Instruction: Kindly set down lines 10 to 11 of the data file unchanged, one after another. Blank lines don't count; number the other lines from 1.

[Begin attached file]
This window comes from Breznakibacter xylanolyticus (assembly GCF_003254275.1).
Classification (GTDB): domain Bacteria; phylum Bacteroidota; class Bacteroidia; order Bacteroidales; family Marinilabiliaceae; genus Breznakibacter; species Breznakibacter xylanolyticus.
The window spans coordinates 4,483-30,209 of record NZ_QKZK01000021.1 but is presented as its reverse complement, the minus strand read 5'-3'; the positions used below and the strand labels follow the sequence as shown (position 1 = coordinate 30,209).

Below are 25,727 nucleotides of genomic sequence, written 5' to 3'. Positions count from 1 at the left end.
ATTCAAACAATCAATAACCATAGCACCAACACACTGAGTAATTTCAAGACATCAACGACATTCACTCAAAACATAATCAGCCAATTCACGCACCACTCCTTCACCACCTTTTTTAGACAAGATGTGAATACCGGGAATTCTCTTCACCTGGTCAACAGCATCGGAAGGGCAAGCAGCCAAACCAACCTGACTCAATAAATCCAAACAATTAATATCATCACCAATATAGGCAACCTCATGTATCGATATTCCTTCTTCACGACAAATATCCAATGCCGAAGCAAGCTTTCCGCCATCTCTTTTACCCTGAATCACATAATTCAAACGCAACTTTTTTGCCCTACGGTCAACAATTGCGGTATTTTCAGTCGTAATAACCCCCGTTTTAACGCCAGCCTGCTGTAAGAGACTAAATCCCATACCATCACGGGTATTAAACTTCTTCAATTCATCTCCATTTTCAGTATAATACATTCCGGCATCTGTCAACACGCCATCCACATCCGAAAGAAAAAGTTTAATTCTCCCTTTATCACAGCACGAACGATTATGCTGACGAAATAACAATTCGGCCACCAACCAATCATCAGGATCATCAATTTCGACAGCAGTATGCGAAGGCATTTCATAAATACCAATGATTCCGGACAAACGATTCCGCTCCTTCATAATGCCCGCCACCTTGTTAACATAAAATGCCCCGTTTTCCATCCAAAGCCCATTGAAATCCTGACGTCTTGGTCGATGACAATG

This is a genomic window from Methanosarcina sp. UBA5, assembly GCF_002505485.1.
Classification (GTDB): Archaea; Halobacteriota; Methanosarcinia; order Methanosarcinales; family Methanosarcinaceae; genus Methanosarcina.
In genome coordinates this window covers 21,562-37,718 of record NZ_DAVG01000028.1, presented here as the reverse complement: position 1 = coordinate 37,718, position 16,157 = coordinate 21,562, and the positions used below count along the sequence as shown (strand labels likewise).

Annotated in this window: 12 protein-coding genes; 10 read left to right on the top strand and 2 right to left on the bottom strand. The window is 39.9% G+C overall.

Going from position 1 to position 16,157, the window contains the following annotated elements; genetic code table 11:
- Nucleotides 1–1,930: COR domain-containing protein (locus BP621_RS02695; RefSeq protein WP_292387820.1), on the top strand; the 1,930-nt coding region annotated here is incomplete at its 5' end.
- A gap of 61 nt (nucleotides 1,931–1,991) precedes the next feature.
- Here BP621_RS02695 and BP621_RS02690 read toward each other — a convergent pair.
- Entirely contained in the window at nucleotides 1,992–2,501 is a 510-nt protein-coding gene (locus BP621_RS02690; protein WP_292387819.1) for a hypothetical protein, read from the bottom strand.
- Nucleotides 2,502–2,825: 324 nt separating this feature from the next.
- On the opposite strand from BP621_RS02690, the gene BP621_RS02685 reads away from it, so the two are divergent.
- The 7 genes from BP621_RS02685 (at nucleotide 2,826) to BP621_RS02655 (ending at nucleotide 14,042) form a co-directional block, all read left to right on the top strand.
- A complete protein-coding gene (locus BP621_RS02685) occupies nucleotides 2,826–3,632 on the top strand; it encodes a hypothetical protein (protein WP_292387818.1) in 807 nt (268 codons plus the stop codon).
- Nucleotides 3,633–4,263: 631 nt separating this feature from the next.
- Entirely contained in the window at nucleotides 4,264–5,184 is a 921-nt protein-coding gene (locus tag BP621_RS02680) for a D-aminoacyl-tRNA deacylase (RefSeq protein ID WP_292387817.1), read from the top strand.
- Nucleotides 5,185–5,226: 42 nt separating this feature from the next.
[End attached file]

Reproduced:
Going from position 1 to position 16,157, the window contains the following annotated elements; genetic code table 11:
- Nucleotides 1–1,930: COR domain-containing protein (locus BP621_RS02695; RefSeq protein WP_292387820.1), on the top strand; the 1,930-nt coding region annotated here is incomplete at its 5' end.